Peppermint Candy, 2000

In the spring of 1999, a distraught and incoherent middle-aged man, Kim Yong-ho (Sol Kyung-gu), dressed in a tailored business suit, lies along the side of a railroad bridge that overlooks an open field by a lake. Nearby, a loose knit group of friends called the Bong-woo Club, formed 20 years earlier at the same site during a social gathering of factory employees, are holding their reunion. Yong-ho stumbles into the picnic, seemingly by accident, and is immediately recognized by members of the group as a fellow factory worker and aspiring photographer who had joined them at the original outdoor event in 1979. Unable to disconnect himself from his desperate, unarticulated anguish and join in the amusement of his former colleagues, the inconsolable Yong-ho climbs to the railroad tracks and throws himself in front of a passing train, shouting “I am going back.” The film then proceeds in reverse chronology through the past 20 years to mundane, but emotionally revelatory episodes in Yong-ho’s life, from his family’s estrangement, financial bankruptcy, traumatic law enforcement career during the 1987 student demonstrations for democratic reform of the Constitution, military service during the crackdown of martial law protestors that led to the tragedy of the 1980 Kwangju massacre, and the loss of his first (and true) love, Sun-Nim (Moon So-ri).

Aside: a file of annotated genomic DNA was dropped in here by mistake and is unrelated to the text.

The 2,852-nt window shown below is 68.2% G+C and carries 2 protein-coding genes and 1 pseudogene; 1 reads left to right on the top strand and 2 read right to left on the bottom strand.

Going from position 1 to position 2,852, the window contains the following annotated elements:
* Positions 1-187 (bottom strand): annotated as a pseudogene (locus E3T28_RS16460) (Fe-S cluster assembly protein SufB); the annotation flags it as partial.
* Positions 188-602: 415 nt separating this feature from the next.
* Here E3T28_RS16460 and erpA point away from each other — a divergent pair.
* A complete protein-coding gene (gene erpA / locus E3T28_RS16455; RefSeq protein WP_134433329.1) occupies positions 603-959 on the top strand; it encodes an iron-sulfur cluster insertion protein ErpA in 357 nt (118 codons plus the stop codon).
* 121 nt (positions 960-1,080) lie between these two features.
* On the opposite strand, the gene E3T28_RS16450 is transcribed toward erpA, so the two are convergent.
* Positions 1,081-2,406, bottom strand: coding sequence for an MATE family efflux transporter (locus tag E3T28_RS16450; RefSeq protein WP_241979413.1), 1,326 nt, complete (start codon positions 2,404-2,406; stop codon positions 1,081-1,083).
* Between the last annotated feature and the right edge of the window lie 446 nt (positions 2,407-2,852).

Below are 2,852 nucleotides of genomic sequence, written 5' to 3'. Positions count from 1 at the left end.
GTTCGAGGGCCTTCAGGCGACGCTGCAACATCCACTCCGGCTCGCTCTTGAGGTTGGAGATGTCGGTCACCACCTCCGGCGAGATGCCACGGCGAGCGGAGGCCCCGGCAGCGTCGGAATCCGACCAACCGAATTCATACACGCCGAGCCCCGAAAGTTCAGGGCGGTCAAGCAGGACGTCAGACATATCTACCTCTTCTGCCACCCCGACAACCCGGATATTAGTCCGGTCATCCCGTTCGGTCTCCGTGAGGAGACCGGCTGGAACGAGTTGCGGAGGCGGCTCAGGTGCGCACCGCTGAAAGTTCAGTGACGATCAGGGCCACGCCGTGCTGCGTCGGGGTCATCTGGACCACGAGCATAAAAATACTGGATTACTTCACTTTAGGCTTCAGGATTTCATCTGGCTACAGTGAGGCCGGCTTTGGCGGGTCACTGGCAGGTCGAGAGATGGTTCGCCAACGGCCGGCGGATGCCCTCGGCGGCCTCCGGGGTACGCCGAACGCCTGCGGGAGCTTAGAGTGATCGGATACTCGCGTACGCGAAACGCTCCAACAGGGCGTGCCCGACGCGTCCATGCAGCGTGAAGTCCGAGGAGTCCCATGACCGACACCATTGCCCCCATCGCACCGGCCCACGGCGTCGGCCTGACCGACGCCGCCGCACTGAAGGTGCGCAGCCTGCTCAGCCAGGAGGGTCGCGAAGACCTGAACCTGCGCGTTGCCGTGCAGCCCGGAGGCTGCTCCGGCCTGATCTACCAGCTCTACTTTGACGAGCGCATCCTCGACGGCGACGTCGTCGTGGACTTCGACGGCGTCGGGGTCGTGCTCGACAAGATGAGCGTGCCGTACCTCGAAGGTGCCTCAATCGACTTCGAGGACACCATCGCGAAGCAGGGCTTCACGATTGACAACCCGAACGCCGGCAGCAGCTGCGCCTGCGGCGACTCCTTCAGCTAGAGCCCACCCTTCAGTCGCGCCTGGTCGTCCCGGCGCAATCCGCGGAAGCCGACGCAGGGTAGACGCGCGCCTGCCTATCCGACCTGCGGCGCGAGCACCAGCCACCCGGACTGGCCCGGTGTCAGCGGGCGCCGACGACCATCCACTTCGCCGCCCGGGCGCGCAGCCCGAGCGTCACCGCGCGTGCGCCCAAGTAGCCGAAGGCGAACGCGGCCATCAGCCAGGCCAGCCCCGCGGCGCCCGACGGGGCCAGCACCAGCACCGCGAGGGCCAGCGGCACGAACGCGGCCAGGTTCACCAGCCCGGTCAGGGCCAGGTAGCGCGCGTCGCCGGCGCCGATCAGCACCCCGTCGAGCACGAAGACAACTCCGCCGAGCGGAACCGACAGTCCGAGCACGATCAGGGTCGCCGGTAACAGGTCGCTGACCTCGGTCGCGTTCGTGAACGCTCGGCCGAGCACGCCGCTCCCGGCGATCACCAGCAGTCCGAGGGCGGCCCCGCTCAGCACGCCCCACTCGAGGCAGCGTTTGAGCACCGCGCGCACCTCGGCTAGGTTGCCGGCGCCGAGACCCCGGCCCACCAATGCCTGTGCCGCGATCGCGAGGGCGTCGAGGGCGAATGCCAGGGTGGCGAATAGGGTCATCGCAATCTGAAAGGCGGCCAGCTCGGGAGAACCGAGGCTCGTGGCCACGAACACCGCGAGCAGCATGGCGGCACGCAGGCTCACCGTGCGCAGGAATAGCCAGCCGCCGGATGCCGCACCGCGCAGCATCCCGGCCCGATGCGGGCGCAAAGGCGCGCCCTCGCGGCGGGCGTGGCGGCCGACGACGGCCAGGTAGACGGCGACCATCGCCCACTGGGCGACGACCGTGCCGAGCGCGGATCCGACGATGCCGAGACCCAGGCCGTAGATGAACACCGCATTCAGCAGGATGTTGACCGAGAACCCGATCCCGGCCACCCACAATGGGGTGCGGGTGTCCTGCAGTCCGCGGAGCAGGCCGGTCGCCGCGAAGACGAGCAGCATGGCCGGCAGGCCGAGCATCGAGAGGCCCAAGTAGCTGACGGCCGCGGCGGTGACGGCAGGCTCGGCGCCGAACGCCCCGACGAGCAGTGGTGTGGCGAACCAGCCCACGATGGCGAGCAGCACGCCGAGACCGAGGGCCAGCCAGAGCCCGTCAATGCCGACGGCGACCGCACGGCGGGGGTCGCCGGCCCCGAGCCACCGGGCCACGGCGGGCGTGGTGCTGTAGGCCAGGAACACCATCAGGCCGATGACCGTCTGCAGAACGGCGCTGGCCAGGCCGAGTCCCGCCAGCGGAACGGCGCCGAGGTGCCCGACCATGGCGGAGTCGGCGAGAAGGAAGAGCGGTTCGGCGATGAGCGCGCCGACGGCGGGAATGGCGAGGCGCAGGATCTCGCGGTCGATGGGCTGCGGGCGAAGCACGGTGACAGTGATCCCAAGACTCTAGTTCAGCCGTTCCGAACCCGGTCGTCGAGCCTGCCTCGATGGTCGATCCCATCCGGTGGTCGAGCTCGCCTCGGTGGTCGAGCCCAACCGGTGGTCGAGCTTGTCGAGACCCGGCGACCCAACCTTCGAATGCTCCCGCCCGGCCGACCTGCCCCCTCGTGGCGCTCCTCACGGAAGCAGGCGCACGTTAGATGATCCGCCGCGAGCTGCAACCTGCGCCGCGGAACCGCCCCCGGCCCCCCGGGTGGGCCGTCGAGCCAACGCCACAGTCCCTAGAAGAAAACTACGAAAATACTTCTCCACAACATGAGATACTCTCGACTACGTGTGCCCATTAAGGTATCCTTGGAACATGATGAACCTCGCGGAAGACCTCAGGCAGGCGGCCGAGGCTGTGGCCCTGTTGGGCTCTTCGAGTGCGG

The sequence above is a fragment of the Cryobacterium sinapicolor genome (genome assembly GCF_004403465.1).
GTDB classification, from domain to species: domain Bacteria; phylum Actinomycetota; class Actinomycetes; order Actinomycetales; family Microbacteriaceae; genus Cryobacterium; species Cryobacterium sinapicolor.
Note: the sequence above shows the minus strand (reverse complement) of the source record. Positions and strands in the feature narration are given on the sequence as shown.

Coincidentally released in the same year as Christopher Nolan’s similarly structured film, Memento (which, in turn, recalls the reverse sequence narrative of the dissolution of a marriage in David Hugh Jones’ elegant screen adaptation of Harold Pinter’s Betrayal), Peppermint Candy is an intimate and compelling account of the contemporary history of South Korea as the nation moved towards democratization. From the opening image of a train immutably traversing a long, dark tunnel (in an opening sequence reminiscent of Hou Hsiao-Hsien’s Dust in the Wind), Lee Chang-dong establishes a parallel between the motion of trains and the progression of time as signifiers of human (and national) transition: the interstitial shots from a train traveling backwards that episodically connect the stages in Yong-ho’s life; Sun-Nim’s bittersweet departure after visiting an emotionally callous Yong-ho, who had recently become a police officer (and abandoned his earlier ambition of becoming a photographer) at a time when brutality and torture of prisoners were tolerated as a means of gaining information and rooting out opposition to the military coup government of General Chun Du-Wan; the unforeseen consequences of the Kwangju military suppression as a frightened, wounded Yong-ho awaits medical assistance in a train yard. By creating a regressive chronicle of Yong-ho’s ultimately tragic life through seminal events in late 20th century South Korean history, the film serves as an incisive and affecting portrait of the uncalculated human toll of the painful, and often traumatic reconstruction of a war torn nation.

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